Statin drugs appear to protect against advanced and possibly high-grade prostate cancer, perhaps through cholesterol-lowering. Thus, we evaluated the association between plasma cholesterol and prostate cancer. We conducted a prospective study in the CLUE II cohort of Washington County, MD. Included were 6,816 male county residents aged 35+ years old who did not have a cancer diagnosis at baseline in 1989. Plasma cholesterol, measured enzymatically at baseline, was categorized by clinical cutpoints. Cox proportional hazards regression was used to estimate multivariable-adjusted hazard ratios (HR) and 95% confidence intervals (CI) for total (n = 438) and high-grade (Gleason sum ≥7, n = 137) prostate cancer. Compared to men with high cholesterol (≥240 mg/dl), men with desirable (<200 mg/dl) or borderline (200 to <240 mg/dl) levels were less likely to develop high-grade prostate cancer, particularly when restricting to organ-confined cases (HR: 0.68, 95% CI 0.40-1.18; P trend = 0.12) and among men with higher BMI (HR: 0.36, 95% CI 0.16-0.79; P trend = 0.02). Results were unchanged after excluding cholesterol-lowering drug users. Cholesterol was not associated with total prostate cancer. Our study supports two prior ones suggesting that cholesterol influences risk of high-grade prostate cancer, and indirectly supports the hypothesis that cholesterol-lowering is a mechanism by which statins are protective. © 2009 Springer Science+Business Media B.V.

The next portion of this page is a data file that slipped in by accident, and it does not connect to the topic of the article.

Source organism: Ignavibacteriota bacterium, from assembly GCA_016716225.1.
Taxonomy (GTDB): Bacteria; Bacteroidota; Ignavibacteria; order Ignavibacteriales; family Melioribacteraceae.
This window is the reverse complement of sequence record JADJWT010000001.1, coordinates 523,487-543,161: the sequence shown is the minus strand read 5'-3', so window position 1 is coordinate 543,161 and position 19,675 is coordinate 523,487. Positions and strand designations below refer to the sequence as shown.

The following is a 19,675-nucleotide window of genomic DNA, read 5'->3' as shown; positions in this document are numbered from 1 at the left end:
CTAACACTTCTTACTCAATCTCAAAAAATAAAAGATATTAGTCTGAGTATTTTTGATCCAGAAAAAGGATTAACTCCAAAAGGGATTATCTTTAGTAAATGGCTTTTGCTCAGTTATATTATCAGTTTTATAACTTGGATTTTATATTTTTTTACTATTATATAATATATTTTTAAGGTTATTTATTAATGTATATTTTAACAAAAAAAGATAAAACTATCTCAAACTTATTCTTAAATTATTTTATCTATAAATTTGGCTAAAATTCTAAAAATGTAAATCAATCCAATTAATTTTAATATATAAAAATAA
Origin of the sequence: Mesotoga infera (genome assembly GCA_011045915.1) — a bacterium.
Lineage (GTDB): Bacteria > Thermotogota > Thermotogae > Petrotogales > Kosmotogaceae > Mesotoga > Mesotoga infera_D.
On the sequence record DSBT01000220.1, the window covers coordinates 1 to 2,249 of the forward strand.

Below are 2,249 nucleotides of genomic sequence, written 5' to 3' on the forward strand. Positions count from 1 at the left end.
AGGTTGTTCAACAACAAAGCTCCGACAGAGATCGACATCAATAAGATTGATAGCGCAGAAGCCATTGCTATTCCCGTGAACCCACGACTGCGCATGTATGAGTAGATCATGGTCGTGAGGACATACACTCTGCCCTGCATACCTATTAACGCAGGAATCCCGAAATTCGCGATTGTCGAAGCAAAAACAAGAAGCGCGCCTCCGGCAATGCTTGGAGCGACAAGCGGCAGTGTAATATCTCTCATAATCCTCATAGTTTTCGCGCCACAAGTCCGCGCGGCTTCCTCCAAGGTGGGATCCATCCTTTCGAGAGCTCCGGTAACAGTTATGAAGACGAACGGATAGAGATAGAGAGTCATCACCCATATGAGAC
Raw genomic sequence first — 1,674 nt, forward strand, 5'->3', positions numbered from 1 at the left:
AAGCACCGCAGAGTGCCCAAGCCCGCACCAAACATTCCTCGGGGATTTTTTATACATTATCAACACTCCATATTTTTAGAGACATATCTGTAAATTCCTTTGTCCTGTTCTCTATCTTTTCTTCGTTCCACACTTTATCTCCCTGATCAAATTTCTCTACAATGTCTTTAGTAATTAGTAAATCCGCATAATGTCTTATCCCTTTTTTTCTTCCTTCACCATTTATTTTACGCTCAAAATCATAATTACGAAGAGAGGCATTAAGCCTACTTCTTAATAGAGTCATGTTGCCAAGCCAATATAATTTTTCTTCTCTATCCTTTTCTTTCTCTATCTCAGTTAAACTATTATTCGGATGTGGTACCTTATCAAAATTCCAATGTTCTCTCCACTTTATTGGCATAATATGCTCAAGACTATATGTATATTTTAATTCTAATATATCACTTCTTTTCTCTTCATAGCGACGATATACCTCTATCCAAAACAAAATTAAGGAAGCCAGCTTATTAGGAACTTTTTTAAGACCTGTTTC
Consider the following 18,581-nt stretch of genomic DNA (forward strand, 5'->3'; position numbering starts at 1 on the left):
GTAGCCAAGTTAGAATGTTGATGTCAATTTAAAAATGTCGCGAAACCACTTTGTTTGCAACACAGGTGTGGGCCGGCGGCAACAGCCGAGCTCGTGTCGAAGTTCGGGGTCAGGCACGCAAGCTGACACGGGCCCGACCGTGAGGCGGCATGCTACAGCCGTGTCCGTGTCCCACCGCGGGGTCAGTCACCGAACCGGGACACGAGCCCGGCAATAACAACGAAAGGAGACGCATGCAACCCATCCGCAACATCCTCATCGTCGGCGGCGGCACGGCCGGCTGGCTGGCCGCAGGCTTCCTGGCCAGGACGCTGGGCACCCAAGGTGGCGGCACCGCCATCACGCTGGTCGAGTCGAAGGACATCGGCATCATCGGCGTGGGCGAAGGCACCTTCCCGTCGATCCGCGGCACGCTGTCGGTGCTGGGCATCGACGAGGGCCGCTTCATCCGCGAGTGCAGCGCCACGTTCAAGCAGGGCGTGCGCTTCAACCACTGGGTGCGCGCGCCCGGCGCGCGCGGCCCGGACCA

Brancati F.L.,Johns Hopkins University | Pollak M.N.,McGill University | Rifai N.,Harvard University | Clipp S.L.,George mstock Center For Public Health Research And Prevention | And 5 more authors.
Cancer Causes and Control | Year: 2010